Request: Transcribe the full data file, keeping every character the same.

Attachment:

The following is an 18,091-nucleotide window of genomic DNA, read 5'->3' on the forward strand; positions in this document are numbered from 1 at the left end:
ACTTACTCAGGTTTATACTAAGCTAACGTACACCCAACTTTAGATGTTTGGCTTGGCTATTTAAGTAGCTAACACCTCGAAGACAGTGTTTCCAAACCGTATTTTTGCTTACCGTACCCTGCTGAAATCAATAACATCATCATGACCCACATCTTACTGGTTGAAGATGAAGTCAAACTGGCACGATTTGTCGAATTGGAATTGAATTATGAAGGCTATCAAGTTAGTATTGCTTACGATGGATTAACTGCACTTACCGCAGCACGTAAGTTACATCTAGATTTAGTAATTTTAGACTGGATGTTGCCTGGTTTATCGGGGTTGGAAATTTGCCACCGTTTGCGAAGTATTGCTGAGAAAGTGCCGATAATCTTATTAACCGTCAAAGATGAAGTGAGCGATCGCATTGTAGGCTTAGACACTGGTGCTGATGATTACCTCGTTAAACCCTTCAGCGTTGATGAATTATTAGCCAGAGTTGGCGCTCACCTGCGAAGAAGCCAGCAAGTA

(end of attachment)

The following is an 18,091-nucleotide window of genomic DNA, read 5'->3' on the forward strand; positions in this document are numbered from 1 at the left end:
ACTTACTCAGGTTTATACTAAGCTAACGTACACCCAACTTTAGATGTTTGGCTTGGCTATTTAAGTAGCTAACACCTCGAAGACAGTGTTTCCAAACCGTATTTTTGCTTACCGTACCCTGCTGAAATCAATAACATCATCATGACCCACATCTTACTGGTTGAAGATGAAGTCAAACTGGCACGATTTGTCGAATTGGAATTGAATTATGAAGGCTATCAAGTTAGTATTGCTTACGATGGATTAACTGCACTTACCGCAGCACGTAAGTTACATCTAGATTTAGTAATTTTAGACTGGATGTTGCCTGGTTTATCGGGGTTGGAAATTTGCCACCGTTTGCGAAGTATTGCTGAGAAAGTGCCGATAATCTTATTAACCGTCAAAGATGAAGTGAGCGATCGCATTGTAGGCTTAGACACTGGTGCTGATGATTACCTCGTTAAACCCTTCAGCGTTGATGAATTATTAGCCAGAGTTGGCGCTCACCTGCGAAGAAGCCAGCAAGTA